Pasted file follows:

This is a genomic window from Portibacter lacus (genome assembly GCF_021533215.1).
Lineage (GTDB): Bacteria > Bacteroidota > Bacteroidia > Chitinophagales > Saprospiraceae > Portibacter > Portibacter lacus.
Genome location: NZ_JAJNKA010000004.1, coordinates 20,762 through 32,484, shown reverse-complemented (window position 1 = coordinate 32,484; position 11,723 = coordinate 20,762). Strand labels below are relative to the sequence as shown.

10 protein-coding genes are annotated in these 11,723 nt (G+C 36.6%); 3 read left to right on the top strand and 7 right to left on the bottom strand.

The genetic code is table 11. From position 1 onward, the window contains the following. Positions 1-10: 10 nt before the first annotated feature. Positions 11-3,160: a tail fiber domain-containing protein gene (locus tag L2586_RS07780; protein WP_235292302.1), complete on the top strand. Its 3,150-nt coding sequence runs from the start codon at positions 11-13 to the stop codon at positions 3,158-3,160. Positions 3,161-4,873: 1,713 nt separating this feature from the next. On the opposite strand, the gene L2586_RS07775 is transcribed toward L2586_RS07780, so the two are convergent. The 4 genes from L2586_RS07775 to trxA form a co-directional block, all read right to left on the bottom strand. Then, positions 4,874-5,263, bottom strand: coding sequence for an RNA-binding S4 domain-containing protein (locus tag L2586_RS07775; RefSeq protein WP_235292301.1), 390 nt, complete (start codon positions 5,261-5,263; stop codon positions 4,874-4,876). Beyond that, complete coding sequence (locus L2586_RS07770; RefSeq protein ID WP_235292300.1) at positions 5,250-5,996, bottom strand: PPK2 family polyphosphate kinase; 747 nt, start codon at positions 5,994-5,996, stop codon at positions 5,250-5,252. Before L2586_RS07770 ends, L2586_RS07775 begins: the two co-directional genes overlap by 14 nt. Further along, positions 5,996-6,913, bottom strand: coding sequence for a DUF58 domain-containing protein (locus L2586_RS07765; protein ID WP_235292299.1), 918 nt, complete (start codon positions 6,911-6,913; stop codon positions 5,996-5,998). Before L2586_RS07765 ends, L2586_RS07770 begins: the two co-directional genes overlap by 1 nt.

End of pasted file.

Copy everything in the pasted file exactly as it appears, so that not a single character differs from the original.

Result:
This is a genomic window from Portibacter lacus (genome assembly GCF_021533215.1).
Lineage (GTDB): Bacteria > Bacteroidota > Bacteroidia > Chitinophagales > Saprospiraceae > Portibacter > Portibacter lacus.
Genome location: NZ_JAJNKA010000004.1, coordinates 20,762 through 32,484, shown reverse-complemented (window position 1 = coordinate 32,484; position 11,723 = coordinate 20,762). Strand labels below are relative to the sequence as shown.

10 protein-coding genes are annotated in these 11,723 nt (G+C 36.6%); 3 read left to right on the top strand and 7 right to left on the bottom strand.

The genetic code is table 11. From position 1 onward, the window contains the following. Positions 1-10: 10 nt before the first annotated feature. Positions 11-3,160: a tail fiber domain-containing protein gene (locus tag L2586_RS07780; protein WP_235292302.1), complete on the top strand. Its 3,150-nt coding sequence runs from the start codon at positions 11-13 to the stop codon at positions 3,158-3,160. Positions 3,161-4,873: 1,713 nt separating this feature from the next. On the opposite strand, the gene L2586_RS07775 is transcribed toward L2586_RS07780, so the two are convergent. The 4 genes from L2586_RS07775 to trxA form a co-directional block, all read right to left on the bottom strand. Then, positions 4,874-5,263, bottom strand: coding sequence for an RNA-binding S4 domain-containing protein (locus tag L2586_RS07775; RefSeq protein WP_235292301.1), 390 nt, complete (start codon positions 5,261-5,263; stop codon positions 4,874-4,876). Beyond that, complete coding sequence (locus L2586_RS07770; RefSeq protein ID WP_235292300.1) at positions 5,250-5,996, bottom strand: PPK2 family polyphosphate kinase; 747 nt, start codon at positions 5,994-5,996, stop codon at positions 5,250-5,252. Before L2586_RS07770 ends, L2586_RS07775 begins: the two co-directional genes overlap by 14 nt. Further along, positions 5,996-6,913, bottom strand: coding sequence for a DUF58 domain-containing protein (locus L2586_RS07765; protein ID WP_235292299.1), 918 nt, complete (start codon positions 6,911-6,913; stop codon positions 5,996-5,998). Before L2586_RS07765 ends, L2586_RS07770 begins: the two co-directional genes overlap by 1 nt.